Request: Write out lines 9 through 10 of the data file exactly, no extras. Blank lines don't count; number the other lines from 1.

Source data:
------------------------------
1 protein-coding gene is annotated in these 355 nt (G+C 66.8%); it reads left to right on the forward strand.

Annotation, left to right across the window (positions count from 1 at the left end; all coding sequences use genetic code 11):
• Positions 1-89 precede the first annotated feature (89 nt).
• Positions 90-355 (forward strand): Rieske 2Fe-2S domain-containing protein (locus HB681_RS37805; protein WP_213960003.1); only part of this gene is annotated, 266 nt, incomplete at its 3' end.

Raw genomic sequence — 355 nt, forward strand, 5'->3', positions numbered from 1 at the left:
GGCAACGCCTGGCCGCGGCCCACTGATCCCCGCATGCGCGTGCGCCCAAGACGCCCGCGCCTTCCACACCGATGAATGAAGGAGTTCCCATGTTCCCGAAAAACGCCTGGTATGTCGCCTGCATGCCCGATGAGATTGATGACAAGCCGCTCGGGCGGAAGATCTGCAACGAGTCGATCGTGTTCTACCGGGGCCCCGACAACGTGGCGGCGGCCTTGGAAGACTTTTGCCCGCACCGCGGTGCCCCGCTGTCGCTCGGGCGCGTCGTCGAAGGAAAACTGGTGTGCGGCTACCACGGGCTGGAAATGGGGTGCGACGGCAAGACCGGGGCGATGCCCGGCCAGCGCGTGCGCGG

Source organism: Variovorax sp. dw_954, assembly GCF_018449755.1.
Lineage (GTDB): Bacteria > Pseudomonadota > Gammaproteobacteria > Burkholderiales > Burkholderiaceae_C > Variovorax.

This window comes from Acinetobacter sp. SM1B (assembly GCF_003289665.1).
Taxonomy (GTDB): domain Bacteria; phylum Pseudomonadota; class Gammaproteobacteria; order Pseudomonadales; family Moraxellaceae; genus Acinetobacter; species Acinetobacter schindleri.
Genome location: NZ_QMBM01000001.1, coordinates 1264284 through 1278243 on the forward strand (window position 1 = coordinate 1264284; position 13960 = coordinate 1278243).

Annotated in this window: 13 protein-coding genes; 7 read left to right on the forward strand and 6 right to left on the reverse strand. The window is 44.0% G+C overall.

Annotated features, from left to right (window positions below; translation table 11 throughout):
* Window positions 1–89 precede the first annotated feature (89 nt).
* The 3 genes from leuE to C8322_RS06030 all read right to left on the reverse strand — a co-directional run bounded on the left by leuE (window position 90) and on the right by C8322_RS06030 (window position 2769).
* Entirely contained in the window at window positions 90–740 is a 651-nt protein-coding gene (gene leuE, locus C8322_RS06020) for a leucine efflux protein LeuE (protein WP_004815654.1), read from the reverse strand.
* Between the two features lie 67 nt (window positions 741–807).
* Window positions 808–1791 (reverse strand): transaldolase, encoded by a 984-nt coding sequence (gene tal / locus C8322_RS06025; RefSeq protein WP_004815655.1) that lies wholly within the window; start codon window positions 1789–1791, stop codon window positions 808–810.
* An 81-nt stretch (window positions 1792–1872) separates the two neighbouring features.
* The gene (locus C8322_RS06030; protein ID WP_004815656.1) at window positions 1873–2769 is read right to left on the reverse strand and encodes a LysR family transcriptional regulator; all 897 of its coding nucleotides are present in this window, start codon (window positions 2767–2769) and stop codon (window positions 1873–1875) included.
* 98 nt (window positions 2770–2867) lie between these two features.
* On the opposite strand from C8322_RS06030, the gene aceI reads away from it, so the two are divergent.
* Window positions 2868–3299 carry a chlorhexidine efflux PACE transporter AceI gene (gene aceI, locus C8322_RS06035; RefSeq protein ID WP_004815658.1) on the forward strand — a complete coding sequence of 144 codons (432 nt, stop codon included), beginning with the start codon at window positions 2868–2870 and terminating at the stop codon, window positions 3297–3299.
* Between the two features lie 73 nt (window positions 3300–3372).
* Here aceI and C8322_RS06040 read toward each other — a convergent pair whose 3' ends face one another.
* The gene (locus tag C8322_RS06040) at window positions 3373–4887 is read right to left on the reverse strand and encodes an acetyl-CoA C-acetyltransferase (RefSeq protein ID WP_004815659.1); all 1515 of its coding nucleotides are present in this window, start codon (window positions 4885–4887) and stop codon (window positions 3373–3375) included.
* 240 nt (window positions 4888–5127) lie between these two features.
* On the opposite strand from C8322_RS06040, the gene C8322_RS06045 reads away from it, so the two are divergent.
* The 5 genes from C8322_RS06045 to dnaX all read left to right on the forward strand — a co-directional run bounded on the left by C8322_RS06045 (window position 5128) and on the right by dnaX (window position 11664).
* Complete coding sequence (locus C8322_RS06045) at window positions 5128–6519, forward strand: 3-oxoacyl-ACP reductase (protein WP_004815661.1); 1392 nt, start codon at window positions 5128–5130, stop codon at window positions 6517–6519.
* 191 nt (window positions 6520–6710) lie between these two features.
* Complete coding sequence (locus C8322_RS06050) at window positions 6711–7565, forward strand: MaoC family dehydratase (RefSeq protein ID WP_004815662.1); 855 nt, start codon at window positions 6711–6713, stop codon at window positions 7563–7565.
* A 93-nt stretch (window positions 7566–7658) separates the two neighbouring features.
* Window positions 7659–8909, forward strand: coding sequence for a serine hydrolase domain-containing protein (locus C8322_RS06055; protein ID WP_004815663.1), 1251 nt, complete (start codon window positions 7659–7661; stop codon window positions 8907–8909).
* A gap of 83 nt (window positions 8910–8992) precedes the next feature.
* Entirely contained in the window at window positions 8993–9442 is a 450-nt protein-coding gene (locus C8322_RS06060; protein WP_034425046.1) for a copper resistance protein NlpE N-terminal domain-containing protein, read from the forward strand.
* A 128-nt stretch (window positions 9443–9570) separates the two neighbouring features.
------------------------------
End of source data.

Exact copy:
This window comes from Acinetobacter sp. SM1B (assembly GCF_003289665.1).
Taxonomy (GTDB): domain Bacteria; phylum Pseudomonadota; class Gammaproteobacteria; order Pseudomonadales; family Moraxellaceae; genus Acinetobacter; species Acinetobacter schindleri.